I loved the black snap boxes for the microphones, never bothered to learn the difference between Uni-directional and Omni-directional, but liked the silver Omni-directional microphone the most—it was colder, heavier, drained more of my voice. It was a fucking joke what a dipshit I was, how I’d either forget to turn the switch On or else would click it Off someplace mid-squawking, always feeling the expurgated take, had it not been so unfortunately truncated, would’ve been the perfect motherfucker, the one where I sounded like a singer really singing.


Primary reason I’d spend the entire lunch period in the downstairs toilet had really fuck to do with shyness, being put-upon, singled-out by fuckers, any of that; it had to do with the fact that I wasn’t interested in mixing with people on the strength they seemed like a bunch of boring cockfuckers.
Fact was, there were not so many people at lunch, there was never particular danger of all the toilet stalls filling, a line forming so that it’d be noticeable to someone four back in queue that mine was the only stall never did seem to empty out.
Fact was, time had no drag on me; seemed a minute to wait out fifty in the stall by the grate covered window—five minutes was already ten, so when ten came it felt ten was later than ten, longer than ten, fifteen was easily twenty, twenty the half-hour, the half-hour more than half of the whole time, the count down from fifteen minutes until the bell might as well have been a count down from five minutes, because I’d count down from five three times, which more or less was the equivalent of doing it just once. By this math, lunch was done at twenty minutes in, so what in fuck else was there to do? It legitimately took five minutes to have a shit, could easily stretch to ten to fifteen, the same fifteen that might for all the fuck it mattered be twenty.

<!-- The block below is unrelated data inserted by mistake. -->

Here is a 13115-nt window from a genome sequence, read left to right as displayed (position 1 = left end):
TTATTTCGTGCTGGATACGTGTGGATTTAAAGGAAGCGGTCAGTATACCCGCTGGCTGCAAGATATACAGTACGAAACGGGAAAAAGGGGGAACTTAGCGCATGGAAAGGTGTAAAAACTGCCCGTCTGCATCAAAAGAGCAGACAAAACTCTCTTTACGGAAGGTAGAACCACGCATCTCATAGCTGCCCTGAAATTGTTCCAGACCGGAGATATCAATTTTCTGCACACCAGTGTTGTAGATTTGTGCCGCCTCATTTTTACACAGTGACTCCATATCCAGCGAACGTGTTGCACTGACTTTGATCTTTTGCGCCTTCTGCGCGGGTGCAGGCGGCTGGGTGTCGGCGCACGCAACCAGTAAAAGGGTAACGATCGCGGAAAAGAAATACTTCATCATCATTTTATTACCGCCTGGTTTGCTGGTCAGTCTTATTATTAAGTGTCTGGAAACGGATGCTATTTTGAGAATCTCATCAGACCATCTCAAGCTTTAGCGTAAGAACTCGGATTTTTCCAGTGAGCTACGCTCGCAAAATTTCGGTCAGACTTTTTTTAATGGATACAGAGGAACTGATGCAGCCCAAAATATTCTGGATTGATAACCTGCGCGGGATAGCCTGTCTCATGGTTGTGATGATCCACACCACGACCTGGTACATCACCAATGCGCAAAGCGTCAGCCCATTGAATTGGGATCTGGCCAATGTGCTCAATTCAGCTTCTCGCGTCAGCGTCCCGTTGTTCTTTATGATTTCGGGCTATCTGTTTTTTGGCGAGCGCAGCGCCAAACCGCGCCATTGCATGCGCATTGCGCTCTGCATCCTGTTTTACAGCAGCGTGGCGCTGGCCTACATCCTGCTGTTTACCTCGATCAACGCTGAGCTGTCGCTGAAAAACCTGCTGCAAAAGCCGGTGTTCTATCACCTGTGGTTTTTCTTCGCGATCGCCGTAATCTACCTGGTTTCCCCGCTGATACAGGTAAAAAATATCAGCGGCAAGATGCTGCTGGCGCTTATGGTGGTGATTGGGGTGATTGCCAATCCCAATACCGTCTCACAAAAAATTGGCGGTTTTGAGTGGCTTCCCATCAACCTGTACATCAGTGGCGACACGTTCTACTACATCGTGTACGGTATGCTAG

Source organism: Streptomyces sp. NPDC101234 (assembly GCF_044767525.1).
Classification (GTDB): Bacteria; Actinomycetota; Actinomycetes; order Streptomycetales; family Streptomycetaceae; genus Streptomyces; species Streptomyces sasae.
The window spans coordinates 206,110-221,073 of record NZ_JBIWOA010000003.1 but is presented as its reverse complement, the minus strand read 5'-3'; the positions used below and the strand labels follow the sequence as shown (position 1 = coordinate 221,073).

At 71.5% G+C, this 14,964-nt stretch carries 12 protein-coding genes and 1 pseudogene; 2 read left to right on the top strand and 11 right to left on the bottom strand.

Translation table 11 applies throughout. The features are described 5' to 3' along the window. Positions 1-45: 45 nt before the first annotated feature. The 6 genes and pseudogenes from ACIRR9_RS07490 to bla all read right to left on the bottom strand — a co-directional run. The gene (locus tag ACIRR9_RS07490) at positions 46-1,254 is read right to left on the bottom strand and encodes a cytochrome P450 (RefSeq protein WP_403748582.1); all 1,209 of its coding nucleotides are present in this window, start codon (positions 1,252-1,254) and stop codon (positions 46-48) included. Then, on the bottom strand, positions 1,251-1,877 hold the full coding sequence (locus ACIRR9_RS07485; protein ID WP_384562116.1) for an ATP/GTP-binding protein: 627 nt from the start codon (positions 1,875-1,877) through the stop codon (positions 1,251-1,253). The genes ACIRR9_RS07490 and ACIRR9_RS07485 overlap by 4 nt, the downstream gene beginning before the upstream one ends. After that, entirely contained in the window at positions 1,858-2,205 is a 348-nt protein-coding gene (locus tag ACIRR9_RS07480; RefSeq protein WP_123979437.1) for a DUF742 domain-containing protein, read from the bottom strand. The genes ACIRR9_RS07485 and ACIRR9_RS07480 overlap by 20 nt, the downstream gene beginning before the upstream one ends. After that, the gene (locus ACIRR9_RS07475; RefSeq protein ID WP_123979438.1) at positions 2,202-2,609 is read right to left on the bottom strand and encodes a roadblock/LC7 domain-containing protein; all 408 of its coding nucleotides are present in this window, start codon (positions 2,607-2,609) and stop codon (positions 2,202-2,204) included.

I always meant to bring in some notepad, some sketchpad, but this’d be the dead on give away, queer the whole deal. I had to leave the duffle bag I used for my books out somewhere at the risk of its being pawed through or else I’d draw suspicion.
Eventually some dickheads in third year did accost me while I was washing my hands with ‘Hey why do you stay in the bathroom?  Do you have some intestinal problems or something? Something wrong with your dick?  Waiting for someone or something?’  I didn’t know what to say, just stood there, shrugging simpleton, awkward as some fuck.